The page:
Behind the Buys: Holiday shopping season, soup strategies and more

Plus, DoorDash finally tries out paid media as it aims to differentiate from the competition.
Brothers

The brand: Nerf (Hasbro)

The challenge: Get the timeless toy of Nerf Blasters high on the consideration list for holiday shoppers. With media habits turned upside-down during the pandemic and Nerf’s core target demographic – kids age eight to 13, with a sweet spot between eight and 10 – consuming differently, the brand wanted to create a campaign that gave Nerf a more aspirational, athletic image.

The tactic: Hasbro took a content-led approach for the Blasters, pairing with NHL stars Brady and Matthew Tkachuk. Although the Tkachuks – sons of 90′s hockey star Keith Tkachuk – are American players, they both play for Canadian teams, and being in their early 20′s, Bryan Kingston, manager of integrated media, North America for Hasbro, says they checked off all the boxes: they were athletes that the core target could look up to, they had a fun family dynamic and are already big on social – so fans know where to find them. The brand created a short series of Brady and Matthew facing off against one another in Nerf-related challenges. The episodes premiered – promoted – on Instagram bi-weekly, with the second currently out. The third one will debut later this month.

The support: Kingston says that despite the sweet spot of eight to 10, it’s very aware that Blasters “have mass appeal.” Besides the Instagram feed hero, it’s created 15- and 30-second cutdowns in English and French that will appear in Instagram Stories, as well as YouTube ads, which can hopefully reach kids as well as their parents, and on Snapchat, which can reach Nerf’s slightly older demo. “The 13- and 14-year-old target is going to be on Snapchat and knows where to follow the brothers on social,” he says.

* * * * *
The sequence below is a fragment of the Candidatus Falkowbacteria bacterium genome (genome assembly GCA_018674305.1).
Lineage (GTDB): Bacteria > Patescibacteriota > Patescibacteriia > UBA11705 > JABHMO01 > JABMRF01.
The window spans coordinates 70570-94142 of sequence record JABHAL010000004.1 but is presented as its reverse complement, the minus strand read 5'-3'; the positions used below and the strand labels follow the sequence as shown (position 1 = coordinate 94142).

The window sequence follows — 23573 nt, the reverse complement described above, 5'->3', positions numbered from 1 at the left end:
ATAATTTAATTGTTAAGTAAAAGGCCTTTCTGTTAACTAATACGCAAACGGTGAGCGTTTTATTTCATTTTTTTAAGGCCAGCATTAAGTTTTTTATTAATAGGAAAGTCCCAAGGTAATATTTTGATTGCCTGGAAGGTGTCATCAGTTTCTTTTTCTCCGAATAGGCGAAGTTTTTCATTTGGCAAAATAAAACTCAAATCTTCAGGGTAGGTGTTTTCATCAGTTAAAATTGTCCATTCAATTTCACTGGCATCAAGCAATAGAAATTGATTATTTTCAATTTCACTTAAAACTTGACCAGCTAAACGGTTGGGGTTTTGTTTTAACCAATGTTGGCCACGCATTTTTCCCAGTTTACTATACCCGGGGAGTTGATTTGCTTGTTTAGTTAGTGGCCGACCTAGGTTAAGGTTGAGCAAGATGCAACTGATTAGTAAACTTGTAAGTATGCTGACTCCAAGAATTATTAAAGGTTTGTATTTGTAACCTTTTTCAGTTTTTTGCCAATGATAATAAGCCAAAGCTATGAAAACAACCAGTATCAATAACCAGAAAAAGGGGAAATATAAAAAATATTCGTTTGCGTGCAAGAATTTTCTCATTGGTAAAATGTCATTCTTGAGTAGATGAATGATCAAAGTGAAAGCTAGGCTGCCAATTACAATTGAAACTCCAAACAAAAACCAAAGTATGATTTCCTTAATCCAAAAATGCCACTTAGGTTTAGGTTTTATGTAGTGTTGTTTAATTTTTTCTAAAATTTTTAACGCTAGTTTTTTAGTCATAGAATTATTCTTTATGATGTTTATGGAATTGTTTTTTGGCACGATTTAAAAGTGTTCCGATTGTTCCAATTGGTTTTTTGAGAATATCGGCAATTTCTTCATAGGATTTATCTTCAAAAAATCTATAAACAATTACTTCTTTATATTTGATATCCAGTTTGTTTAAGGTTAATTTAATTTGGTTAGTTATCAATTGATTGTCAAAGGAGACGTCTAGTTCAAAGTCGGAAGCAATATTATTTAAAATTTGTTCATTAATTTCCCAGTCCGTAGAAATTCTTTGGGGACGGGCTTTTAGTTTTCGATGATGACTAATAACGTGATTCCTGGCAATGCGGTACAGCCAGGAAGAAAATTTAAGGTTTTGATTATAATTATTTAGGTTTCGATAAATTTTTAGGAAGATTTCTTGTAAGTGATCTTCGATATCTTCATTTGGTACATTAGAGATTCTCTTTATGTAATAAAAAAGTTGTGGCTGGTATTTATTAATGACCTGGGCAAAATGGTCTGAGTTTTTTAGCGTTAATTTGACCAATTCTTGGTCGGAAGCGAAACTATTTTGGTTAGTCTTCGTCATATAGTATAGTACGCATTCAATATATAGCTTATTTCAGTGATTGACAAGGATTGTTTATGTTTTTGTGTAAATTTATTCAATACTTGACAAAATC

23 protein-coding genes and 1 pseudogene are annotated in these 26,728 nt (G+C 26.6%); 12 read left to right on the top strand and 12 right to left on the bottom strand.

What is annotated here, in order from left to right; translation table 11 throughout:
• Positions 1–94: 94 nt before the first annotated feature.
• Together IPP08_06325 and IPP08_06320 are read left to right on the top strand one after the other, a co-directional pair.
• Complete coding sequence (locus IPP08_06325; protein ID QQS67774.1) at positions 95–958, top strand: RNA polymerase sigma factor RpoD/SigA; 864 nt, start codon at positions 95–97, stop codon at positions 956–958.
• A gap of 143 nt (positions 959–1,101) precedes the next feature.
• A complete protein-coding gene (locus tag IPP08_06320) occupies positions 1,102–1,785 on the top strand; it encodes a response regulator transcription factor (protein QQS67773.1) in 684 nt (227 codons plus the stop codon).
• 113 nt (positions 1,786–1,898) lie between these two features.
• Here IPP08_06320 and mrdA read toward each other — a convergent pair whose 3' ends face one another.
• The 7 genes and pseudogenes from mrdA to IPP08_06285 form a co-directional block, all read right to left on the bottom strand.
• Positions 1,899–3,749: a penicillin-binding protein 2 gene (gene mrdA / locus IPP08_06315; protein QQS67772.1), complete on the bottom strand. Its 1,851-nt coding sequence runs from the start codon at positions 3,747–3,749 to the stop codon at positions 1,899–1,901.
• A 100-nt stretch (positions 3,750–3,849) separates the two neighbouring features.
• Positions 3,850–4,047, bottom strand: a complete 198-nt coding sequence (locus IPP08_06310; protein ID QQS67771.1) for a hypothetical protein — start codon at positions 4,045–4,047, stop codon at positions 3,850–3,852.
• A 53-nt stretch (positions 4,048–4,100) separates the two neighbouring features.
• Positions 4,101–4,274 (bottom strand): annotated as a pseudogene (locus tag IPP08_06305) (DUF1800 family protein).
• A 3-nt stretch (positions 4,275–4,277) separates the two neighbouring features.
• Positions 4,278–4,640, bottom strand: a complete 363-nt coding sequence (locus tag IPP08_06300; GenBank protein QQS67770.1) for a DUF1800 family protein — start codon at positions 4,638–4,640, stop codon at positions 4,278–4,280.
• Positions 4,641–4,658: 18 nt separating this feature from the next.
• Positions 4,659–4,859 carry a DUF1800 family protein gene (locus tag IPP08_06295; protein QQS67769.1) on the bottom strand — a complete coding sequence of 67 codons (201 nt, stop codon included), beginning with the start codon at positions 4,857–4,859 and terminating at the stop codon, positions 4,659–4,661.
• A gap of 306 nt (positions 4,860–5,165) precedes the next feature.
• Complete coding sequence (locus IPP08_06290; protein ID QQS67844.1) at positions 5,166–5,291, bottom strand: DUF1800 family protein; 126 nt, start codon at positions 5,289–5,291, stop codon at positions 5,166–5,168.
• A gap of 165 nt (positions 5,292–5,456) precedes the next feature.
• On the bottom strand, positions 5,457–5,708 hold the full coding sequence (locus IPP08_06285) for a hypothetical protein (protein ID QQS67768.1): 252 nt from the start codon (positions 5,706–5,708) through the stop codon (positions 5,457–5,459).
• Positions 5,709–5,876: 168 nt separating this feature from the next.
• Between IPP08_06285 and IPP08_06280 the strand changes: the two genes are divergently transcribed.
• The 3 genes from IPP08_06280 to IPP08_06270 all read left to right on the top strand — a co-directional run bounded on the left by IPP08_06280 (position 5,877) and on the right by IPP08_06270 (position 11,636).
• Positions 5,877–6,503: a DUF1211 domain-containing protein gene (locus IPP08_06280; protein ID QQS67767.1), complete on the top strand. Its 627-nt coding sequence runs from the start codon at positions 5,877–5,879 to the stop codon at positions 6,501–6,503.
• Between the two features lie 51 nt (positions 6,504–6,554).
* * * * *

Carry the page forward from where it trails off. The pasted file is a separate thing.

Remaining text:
The agency: Hasbro worked with its AOR, MediaCom, on the buy, with help from its Beyond Advertising content division on the content development. #Paid also managed the athlete relationships and assisted with social.

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Campbell’s ups its ad spend on new masterbrand campaign

The challenge: Late October – soup season – is obviously a pretty standard time to launch a soup campaign. But director of marketing Kristen Knox says the brand wanted to return to its strategy of creative-focused marketing in order to form a more emotional connection between brand and consumer. It’s also part of an effort to promote products in the Campbell’s cooking portfolio such as broth and condensed soup as more than functional.

The tactic: The spot features a downtrodden firefly who is sad about the state of the world, but becomes inspired when he sees a mom and child cooking together – and sharing in the spoils. Knox says there are more incremental ad dollars spent against this campaign compared to last year, which she says is because the brand is betting on its emotional resonance. Digital is playing a big part, with spots leading to a “Cook With Campbells” microsite at the end for viewers to pick up on new recipe content. Digital platforms are playing an important role in people’s lives these days due to many people searching for recipes and creative food ideas while at home.

The support: Campbell’s is also extending to ecommerce platforms, like those of its retail partners as well as Amazon and Walmart. And, it wouldn’t be a massive fall campaign without a TV buy as well.

The agency: Campbell’s worked with its AOR Spark Foundry on media, with Leo Burnett on creative.

DoordashThe brand: DoorDash

The challenge: DoorDash is one of several major food delivery services which are undeniably having a moment in Canada as delivery has been seen as a key (and an at-times controversial aspect) of keeping the restaurant industry intact. Now, as the market becomes increasingly saturated and sees more opportunities to add new customers, DoorDash has launched its first paid media campaign to differentiate itself.

The tactic: A national TV spot, “Welcome to the Flavourhood” went live last month, featuring DoorDash couriers passing by classics cult favourites in different Canadian cities like Toronto’s Rudy and Calgary’s Flipp’n Burgers (besides the ones prominently featured, there are tons of Easter egg restaurants sprinkled in throughout the background, like Toronto vegan joint Fresh). By focusing on the neighbourhood aspect on a national level, the brand is hoping to establish itself as a crucial link between foodies and their communities.

The support: Paid digital and social cutdowns of the 60-second spot will add a more targeted approach to the campaign.

The agency: Wavemaker handled the buy for DoorDash, while its new creative AOR John Street conceived the imaginative spot.

 

 

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